1. I used and ‘ZPS nähmaschine’ as search term. Nothing came up. Care to link the page you found?


      2. The links are in the post already – to Minerva and ZPS websites. Those are in English, but I also remember reading German pages, probably Wikipedia. There are ZPS needles to be had on eBay. I am mostly finding my own blog now. 😕 There isn’t much info, so it’s mainly ZPS website and their history and Minerva history linked in the post.


  4. // It looks like there is also a model with cams out there – look at those mount points right by the big gear. //

    This machine is very popular in the exUSSR, but it’s known as Lada 238. And it seems to me, that it’s possible to put in it a fancy stitch unit from its predecessor called Lada 237. It is a very complicated mechanism, which can do a lot of different stitches such as waves, triple zigzag, meander, etc. But I’m not sure that these stitches would be as wide as 6 mm, because Lada 237 had only 5 mm zigzag width.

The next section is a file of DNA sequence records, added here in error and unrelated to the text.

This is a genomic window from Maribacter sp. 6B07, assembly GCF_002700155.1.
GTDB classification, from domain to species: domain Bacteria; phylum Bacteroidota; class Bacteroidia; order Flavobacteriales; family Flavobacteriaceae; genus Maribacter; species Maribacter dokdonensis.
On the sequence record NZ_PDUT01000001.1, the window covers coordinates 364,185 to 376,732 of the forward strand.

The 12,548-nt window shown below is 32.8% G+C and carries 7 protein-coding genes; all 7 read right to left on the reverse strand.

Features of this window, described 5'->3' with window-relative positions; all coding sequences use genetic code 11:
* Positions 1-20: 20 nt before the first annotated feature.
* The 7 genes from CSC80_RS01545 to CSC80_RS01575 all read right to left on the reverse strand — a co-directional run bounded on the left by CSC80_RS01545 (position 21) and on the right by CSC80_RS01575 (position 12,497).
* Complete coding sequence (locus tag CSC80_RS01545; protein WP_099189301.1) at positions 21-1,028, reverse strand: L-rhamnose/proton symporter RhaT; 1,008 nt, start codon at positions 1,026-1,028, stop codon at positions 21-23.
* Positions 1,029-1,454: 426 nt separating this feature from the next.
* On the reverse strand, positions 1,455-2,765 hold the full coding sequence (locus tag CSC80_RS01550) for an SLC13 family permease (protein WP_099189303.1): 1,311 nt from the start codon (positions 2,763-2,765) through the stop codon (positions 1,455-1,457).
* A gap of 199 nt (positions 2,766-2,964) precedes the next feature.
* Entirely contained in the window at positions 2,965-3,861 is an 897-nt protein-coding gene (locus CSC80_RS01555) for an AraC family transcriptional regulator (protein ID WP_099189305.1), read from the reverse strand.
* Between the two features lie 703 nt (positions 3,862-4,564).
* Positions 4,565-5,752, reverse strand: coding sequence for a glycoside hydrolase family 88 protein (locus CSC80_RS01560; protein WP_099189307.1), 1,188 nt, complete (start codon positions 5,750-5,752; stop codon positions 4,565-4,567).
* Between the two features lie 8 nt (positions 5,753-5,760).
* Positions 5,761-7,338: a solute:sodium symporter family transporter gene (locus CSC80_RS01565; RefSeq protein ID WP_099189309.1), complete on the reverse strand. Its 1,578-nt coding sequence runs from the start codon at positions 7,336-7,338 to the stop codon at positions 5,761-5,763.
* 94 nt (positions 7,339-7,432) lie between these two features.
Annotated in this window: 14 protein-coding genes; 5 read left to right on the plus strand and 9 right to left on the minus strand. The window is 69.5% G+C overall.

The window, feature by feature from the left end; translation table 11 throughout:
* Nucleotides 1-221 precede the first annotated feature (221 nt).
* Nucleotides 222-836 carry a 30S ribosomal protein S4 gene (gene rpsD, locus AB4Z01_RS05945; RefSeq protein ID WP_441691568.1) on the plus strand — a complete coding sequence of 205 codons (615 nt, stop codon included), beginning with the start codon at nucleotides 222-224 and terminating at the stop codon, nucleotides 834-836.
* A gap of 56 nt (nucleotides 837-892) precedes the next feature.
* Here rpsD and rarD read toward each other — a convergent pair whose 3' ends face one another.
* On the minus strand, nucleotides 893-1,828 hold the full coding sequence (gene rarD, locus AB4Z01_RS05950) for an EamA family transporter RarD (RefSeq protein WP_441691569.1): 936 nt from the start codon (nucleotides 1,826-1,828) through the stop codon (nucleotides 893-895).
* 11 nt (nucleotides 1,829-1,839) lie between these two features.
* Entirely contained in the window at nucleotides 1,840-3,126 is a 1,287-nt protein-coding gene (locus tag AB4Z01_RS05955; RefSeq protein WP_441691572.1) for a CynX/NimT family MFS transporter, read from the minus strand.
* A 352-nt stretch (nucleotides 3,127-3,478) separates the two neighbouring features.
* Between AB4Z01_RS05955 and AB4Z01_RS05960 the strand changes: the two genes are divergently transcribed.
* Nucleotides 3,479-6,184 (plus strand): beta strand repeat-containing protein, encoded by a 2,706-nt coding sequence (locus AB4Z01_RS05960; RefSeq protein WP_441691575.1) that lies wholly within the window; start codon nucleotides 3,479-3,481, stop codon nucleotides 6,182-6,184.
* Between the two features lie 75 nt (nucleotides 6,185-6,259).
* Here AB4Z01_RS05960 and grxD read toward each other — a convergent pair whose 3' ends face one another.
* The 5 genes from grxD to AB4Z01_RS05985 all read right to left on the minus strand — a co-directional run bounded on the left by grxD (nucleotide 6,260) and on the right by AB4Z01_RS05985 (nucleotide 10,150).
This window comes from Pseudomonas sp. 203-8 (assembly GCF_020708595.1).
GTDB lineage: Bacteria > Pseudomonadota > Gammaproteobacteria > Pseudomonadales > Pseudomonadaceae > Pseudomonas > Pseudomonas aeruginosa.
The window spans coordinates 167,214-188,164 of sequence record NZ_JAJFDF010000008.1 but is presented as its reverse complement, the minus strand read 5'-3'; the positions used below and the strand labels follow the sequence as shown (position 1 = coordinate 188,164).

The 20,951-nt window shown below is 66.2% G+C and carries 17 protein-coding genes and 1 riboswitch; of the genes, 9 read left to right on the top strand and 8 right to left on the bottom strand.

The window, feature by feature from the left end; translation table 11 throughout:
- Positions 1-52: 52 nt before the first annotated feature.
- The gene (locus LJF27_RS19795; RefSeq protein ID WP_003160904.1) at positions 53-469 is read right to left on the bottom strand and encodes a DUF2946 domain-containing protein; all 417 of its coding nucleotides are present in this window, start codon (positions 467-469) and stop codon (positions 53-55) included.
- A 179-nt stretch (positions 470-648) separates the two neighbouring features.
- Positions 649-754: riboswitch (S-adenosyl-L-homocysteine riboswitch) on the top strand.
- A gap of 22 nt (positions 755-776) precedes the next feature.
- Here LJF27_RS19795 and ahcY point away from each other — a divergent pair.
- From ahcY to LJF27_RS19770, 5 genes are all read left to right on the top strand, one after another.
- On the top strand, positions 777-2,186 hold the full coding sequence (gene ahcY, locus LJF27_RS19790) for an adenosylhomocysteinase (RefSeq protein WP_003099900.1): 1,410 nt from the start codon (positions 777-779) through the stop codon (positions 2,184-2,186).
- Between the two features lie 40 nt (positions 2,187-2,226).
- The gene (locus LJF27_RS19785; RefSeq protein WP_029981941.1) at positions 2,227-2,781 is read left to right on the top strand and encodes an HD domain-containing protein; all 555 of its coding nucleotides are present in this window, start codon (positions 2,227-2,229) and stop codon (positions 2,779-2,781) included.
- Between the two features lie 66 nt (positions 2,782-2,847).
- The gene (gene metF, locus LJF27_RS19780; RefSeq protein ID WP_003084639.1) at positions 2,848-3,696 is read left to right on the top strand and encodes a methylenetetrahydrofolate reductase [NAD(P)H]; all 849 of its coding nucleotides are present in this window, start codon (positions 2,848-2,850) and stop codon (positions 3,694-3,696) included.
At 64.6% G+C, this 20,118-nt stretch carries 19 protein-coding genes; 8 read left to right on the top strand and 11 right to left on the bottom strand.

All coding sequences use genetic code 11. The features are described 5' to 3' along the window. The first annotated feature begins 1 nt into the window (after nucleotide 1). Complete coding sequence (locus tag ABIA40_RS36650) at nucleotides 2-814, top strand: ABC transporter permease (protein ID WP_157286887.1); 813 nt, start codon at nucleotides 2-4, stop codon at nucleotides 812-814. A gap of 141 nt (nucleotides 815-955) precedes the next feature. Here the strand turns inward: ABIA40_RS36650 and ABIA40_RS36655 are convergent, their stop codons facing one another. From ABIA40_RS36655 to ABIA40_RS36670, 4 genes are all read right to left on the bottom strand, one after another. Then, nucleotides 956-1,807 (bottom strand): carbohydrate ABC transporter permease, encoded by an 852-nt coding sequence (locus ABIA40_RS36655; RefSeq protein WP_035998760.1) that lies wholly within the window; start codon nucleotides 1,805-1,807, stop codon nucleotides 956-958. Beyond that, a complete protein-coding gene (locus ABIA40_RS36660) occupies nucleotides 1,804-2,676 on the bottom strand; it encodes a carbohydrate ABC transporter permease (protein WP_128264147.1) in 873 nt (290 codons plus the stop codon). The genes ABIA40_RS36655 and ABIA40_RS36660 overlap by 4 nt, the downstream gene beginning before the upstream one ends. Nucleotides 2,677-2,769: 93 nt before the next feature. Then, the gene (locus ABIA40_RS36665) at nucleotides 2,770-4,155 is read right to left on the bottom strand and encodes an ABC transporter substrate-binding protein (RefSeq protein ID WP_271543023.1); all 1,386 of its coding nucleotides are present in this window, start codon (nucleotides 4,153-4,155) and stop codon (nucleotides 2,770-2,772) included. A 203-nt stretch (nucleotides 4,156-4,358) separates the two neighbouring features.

Class 237 had rotary hook, and 238 had oscillating one, but inside the arm the construction is the same.
    Though I have to mention that I’ve never seen Lada 238 with a fancy stitches unit.